The purpose of this paper is to examine the relationship between job insecurity and adaptive performance (AP), contingent on changes to core work tasks, which we position as a situational cue to employees regarding important work behaviors.
Employees and their supervisors were invited to participate in the study. Supervisors were asked to provide ratings of employees’ AP and changes to core tasks; employees reported on job insecurity.
As predicted, changes to core tasks moderated the relationship between job insecurity and AP. Job insecurity was negatively related to AP for those experiencing low levels of change, but was not related to AP for those experiencing high levels of change. Counter to expectations, no main effect of job insecurity was found.
This study employed a fairly small sample of workers from two organizations, which could limit generalizability.
The study identifies changes to core tasks as a boundary condition for the job insecurity–AP relationship. Findings suggest that organizations may not observe deleterious consequences of job insecurity on AP when changes to core tasks are high.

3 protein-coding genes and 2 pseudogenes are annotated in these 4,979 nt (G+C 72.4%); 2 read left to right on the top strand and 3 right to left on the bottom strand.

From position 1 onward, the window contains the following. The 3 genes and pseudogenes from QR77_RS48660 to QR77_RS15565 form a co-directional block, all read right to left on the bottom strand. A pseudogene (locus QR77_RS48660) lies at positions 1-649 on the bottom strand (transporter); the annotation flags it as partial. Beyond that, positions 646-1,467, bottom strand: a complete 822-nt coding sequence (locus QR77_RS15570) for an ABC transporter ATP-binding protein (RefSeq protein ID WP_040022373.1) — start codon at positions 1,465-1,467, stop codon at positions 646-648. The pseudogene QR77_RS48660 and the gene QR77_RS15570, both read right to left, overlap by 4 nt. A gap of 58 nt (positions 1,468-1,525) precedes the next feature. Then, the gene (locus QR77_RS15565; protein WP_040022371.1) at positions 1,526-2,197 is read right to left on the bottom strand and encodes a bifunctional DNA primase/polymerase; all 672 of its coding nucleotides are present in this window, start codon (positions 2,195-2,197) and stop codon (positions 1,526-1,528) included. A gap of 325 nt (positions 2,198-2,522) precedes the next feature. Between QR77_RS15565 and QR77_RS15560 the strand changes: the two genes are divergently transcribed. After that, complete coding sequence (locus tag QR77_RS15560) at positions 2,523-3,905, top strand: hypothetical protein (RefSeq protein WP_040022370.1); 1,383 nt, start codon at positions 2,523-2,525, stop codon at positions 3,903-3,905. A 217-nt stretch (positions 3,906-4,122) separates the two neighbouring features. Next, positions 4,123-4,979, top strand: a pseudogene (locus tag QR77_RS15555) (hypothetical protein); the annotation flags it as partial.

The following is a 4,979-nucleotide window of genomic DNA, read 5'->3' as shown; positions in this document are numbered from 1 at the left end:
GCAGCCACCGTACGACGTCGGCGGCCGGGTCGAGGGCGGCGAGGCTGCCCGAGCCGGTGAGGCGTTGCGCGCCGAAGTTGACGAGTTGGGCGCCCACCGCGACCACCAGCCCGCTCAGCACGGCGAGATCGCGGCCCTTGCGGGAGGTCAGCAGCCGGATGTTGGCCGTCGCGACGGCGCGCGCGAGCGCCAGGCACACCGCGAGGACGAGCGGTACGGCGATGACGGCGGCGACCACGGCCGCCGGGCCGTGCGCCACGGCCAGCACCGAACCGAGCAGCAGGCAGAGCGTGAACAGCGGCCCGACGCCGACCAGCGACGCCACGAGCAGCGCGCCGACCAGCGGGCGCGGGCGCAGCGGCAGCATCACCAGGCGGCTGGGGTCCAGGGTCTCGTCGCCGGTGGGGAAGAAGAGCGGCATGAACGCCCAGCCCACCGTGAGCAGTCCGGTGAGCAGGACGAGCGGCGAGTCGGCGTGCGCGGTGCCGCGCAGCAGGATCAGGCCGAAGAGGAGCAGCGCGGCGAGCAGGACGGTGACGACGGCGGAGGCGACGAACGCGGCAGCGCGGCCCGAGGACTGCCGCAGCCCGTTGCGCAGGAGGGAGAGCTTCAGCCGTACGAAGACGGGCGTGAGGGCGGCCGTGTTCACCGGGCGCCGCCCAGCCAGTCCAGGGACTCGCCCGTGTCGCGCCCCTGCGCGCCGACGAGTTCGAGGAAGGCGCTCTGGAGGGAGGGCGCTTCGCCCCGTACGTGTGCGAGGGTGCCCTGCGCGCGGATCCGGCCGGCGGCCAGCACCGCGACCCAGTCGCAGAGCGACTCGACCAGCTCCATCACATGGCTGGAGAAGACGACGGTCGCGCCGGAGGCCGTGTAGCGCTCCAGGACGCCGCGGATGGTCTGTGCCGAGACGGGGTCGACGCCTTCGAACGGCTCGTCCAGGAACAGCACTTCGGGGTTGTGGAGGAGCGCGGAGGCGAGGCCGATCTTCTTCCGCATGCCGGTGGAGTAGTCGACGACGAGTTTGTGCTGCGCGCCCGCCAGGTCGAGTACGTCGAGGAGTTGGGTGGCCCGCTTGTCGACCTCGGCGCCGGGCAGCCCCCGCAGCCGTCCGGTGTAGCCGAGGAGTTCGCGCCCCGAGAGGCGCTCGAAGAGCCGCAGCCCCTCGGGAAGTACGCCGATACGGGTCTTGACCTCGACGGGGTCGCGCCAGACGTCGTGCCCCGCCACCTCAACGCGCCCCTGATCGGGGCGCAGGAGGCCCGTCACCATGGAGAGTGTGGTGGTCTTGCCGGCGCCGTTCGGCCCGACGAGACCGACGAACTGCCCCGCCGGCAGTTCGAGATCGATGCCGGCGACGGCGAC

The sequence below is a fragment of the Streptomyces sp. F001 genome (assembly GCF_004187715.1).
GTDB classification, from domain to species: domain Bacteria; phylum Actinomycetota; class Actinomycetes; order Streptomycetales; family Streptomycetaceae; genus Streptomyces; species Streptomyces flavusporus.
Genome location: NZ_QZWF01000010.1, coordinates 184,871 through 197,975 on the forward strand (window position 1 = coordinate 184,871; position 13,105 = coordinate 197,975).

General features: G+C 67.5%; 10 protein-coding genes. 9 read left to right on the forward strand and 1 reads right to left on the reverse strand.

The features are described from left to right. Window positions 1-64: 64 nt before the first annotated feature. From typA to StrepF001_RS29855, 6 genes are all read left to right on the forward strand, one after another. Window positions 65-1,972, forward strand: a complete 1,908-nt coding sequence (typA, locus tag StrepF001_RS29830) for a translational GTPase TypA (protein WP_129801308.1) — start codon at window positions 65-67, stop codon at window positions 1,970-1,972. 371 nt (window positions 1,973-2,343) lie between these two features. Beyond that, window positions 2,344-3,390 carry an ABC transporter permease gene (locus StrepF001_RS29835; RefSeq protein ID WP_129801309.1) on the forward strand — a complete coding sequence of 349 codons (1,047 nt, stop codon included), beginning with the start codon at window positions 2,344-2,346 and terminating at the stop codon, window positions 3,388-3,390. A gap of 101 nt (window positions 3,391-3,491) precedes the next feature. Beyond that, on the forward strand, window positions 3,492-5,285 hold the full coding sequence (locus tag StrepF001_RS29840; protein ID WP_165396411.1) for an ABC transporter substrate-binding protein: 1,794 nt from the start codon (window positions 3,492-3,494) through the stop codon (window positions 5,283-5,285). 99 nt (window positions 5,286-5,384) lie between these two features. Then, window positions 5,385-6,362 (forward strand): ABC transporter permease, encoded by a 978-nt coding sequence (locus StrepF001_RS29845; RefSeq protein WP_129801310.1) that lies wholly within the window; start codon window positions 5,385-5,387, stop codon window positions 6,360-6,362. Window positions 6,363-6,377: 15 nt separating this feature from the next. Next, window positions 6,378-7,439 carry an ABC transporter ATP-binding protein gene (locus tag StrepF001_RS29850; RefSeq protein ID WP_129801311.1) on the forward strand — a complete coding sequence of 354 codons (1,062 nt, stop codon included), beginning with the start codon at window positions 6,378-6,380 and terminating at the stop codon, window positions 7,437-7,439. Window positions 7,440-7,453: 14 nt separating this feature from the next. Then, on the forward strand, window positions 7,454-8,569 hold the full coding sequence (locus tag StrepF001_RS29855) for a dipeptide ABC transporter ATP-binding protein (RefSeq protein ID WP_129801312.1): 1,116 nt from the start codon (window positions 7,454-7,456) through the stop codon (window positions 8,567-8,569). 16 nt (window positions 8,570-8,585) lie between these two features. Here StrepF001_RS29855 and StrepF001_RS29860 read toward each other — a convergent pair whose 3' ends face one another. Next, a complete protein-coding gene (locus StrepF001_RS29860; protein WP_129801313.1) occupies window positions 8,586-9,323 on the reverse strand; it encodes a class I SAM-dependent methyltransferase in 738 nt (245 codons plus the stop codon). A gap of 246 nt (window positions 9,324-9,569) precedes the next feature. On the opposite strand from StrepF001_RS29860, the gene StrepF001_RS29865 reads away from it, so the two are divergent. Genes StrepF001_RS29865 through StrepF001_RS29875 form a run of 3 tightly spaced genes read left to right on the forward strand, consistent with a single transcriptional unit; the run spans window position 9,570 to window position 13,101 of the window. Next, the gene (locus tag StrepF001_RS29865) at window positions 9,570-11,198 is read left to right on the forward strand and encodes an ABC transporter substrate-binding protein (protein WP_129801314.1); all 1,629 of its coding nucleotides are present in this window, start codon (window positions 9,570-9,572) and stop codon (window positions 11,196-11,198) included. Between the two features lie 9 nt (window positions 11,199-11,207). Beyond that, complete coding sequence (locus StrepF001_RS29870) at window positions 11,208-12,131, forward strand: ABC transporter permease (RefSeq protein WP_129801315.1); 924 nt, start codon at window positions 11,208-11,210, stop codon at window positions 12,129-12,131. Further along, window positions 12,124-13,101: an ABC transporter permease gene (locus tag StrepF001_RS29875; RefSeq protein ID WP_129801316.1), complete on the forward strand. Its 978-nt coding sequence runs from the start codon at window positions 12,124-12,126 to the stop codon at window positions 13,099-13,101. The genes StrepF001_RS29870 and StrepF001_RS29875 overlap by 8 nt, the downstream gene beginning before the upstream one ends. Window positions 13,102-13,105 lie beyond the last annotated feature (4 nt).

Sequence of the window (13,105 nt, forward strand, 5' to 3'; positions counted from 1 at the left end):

Few researchers have examined boundary conditions of the impact of job insecurity on AP. Furthermore, inconsistent findings regarding the link between job insecurity and AP have emerged. This study fills the gap and expands upon previous research by examining changes to core tasks as a condition under which job insecurity does not pose an issue for AP.
The authors would like to thank Society for Human Resource Management (Grant No. 175) for their support.
Lavigne, K.N., Whitaker, V.L., Jundt, D.K. and Shoss, M.K. (2020), "When do job insecure employees adapt to change?", Career Development International, Vol. 25 No. 3, pp. 271-286. https://doi.org/10.1108/CDI-03-2019-0083
Emerald Publishing Limited
Copyright © 2019, Emerald Publishing Limited